30 min

Episode 231 - Black Misery Fuse 8 n' Kate

    • Kids & Family

It's our 5-year anniversary of this podcast and to celebrate we're examining something both obscure and of note. Haven't heard of this particular picture book? You aren't alone. Originally published in 1969, the book is perhaps best known as being the last book Langston Hughes, its author, ever worked on. Betsy was just meticulously weeding her library's adult 811s and stumbled upon it. Black Misery is a children's book marketed as an adult title yet in spite of its copyright date it has a lot of similarities to the children's books today that are calling out elements in our own racist culture. Microaggressions and outright racism vie for space on the pages. The central question for us is this: Is this book a picture book for children or not? It's not easy to answer, particularly when you weigh how little change has happened with some of these moments and how beautifully they're called out here verses the use of the n-word and some of the more dated elements.

In the end, we do wonder why it hasn't been reprinted in the last few decades. Seems like a forward thinking publisher might benefit from bringing this one back again. Then again, even that sentiment may be overly dated. We live at a time where the need for Black Joy in books for kids is particularly keen. Does it make much sense then to bring out again the true antithesis of the statement? Or does Black Misery have more going on here then its title implies? We take a deep dive into its pages to find out.

Show Notes:

- Just as a reminder, if you'd like to hang out with us on Saturday, June 25th around 9 or so at the ALA Conference in Washington D.C., just drop us a line at fuse8kate@gmail.com.

- Curious about other Langston Hughes books for children? The 1955 publication The Book of Jazz is beautifully remembered by Vox here: https://www.vox.com/2015/4/2/8335251/langston-hughes-jazz-book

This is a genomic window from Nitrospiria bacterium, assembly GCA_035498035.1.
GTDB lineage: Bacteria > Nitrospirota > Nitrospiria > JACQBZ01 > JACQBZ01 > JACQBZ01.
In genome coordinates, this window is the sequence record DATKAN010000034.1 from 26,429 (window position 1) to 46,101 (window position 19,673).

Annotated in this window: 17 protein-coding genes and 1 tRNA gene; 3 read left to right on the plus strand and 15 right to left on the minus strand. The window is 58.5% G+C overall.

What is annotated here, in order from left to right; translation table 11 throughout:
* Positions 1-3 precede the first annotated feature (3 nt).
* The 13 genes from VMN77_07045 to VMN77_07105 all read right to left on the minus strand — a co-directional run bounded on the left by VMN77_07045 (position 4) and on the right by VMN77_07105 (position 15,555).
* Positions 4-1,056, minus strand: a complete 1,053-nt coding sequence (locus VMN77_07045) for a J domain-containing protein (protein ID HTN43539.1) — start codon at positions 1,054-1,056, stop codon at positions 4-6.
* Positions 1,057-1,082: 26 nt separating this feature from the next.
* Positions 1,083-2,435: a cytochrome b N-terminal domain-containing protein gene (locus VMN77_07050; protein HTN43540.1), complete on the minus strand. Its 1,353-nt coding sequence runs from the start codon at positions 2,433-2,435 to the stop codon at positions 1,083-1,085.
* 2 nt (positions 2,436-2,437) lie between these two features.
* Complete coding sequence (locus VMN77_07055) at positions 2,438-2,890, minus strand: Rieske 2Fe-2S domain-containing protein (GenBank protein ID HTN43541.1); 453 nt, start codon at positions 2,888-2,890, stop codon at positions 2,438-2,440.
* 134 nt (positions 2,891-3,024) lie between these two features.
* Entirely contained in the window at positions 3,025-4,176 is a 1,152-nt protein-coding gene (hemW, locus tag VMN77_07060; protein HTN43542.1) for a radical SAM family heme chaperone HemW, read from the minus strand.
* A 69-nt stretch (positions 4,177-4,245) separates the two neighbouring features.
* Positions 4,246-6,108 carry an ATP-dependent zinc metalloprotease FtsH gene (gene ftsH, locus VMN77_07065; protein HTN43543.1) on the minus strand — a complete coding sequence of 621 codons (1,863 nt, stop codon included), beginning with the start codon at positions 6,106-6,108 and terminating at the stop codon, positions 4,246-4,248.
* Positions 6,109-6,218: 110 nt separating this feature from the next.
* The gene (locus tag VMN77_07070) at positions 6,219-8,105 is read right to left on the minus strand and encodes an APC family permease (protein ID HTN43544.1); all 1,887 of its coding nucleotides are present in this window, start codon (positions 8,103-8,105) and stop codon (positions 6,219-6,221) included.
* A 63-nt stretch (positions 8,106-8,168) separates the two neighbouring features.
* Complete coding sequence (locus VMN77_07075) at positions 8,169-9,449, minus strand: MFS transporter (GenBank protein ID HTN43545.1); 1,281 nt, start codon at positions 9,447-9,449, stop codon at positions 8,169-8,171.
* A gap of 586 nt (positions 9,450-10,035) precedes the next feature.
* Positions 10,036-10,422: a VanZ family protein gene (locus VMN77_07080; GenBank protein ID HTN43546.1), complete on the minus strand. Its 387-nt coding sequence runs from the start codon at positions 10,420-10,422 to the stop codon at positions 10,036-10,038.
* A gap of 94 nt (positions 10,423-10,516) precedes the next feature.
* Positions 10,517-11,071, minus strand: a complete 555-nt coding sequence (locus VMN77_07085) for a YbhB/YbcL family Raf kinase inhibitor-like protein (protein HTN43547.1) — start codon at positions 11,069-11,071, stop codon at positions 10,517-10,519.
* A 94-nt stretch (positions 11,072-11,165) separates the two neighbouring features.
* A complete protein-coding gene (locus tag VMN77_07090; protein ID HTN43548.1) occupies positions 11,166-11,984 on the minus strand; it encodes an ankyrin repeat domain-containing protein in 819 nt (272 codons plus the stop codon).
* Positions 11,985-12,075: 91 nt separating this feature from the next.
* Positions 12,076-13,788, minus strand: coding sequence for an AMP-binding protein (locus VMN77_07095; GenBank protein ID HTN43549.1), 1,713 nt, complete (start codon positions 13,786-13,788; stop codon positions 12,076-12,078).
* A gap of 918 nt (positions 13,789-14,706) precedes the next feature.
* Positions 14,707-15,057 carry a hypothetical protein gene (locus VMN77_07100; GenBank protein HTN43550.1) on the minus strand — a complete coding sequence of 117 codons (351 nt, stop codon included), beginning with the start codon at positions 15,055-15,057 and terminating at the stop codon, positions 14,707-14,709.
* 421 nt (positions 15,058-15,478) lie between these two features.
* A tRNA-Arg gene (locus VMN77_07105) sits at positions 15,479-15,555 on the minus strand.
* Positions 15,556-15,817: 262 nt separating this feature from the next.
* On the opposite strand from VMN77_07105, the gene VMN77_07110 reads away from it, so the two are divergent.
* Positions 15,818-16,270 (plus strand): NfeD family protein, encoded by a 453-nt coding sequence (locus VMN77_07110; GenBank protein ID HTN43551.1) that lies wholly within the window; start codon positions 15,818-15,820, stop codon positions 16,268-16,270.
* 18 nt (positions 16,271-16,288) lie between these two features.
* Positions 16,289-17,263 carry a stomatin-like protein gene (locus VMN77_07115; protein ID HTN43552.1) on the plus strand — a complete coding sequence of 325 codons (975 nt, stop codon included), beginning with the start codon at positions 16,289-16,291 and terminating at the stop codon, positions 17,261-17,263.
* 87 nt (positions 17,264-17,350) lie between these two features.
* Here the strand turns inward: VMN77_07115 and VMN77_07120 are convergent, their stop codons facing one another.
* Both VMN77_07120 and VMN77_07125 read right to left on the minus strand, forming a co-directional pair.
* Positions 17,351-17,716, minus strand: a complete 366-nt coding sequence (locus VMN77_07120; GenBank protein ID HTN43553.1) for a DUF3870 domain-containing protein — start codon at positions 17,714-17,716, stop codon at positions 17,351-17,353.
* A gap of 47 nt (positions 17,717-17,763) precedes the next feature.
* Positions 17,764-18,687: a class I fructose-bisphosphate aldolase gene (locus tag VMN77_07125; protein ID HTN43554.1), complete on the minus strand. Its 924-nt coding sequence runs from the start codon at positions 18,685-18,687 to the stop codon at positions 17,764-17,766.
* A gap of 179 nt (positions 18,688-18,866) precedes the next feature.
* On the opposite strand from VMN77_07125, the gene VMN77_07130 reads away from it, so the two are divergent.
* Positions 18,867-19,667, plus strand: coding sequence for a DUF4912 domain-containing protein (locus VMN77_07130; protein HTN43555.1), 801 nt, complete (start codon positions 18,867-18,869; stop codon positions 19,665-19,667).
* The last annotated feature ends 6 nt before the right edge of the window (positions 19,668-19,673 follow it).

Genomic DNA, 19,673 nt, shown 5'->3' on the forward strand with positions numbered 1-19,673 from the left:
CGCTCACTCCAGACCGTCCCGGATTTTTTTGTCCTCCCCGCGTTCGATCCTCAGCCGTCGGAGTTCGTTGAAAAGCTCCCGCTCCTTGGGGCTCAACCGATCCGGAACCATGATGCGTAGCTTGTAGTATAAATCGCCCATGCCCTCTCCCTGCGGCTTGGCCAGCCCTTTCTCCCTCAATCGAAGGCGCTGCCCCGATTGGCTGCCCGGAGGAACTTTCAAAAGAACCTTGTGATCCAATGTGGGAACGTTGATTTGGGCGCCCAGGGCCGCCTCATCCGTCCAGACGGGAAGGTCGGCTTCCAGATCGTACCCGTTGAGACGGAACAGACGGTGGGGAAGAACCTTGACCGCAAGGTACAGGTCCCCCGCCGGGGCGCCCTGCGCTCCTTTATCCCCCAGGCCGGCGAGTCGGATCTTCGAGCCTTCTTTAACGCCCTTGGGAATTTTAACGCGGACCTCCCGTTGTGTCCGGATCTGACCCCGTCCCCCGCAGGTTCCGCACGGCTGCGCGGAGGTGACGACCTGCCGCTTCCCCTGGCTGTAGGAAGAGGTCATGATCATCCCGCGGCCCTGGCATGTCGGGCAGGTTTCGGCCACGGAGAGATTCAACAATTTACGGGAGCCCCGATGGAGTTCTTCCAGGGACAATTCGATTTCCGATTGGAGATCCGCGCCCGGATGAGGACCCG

- You can read what the Missouri Historical Society has to say about Black Misery here: https://mohistory.org/blog/from-the-library-black-misery-by-langston-hughes/

- For the full Show Notes please visit: https://afuse8production.slj.com/2022/06/20/fuse-8-n-kate-black-misery-by-langston-hughes-ill-arouni/

It's our 5-year anniversary of this podcast and to celebrate we're examining something both obscure and of note. Haven't heard of this particular picture book? You aren't alone. Originally published in 1969, the book is perhaps best known as being the last book Langston Hughes, its author, ever worked on. Betsy was just meticulously weeding her library's adult 811s and stumbled upon it. Black Misery is a children's book marketed as an adult title yet in spite of its copyright date it has a lot of similarities to the children's books today that are calling out elements in our own racist culture. Microaggressions and outright racism vie for space on the pages. The central question for us is this: Is this book a picture book for children or not? It's not easy to answer, particularly when you weigh how little change has happened with some of these moments and how beautifully they're called out here verses the use of the n-word and some of the more dated elements.

In the end, we do wonder why it hasn't been reprinted in the last few decades. Seems like a forward thinking publisher might benefit from bringing this one back again. Then again, even that sentiment may be overly dated. We live at a time where the need for Black Joy in books for kids is particularly keen. Does it make much sense then to bring out again the true antithesis of the statement? Or does Black Misery have more going on here then its title implies? We take a deep dive into its pages to find out.

Show Notes:

- Just as a reminder, if you'd like to hang out with us on Saturday, June 25th around 9 or so at the ALA Conference in Washington D.C., just drop us a line at fuse8kate@gmail.com.

- Curious about other Langston Hughes books for children? The 1955 publication The Book of Jazz is beautifully remembered by Vox here: https://www.vox.com/2015/4/2/8335251/langston-hughes-jazz-book

- You can read what the Missouri Historical Society has to say about Black Misery here: https://mohistory.org/blog/from-the-library-black-misery-by-langston-hughes/

- For the full Show Notes please visit: https://afuse8production.slj.com/2022/06/20/fuse-8-n-kate-black-misery-by-langston-hughes-ill-arouni/

30 min

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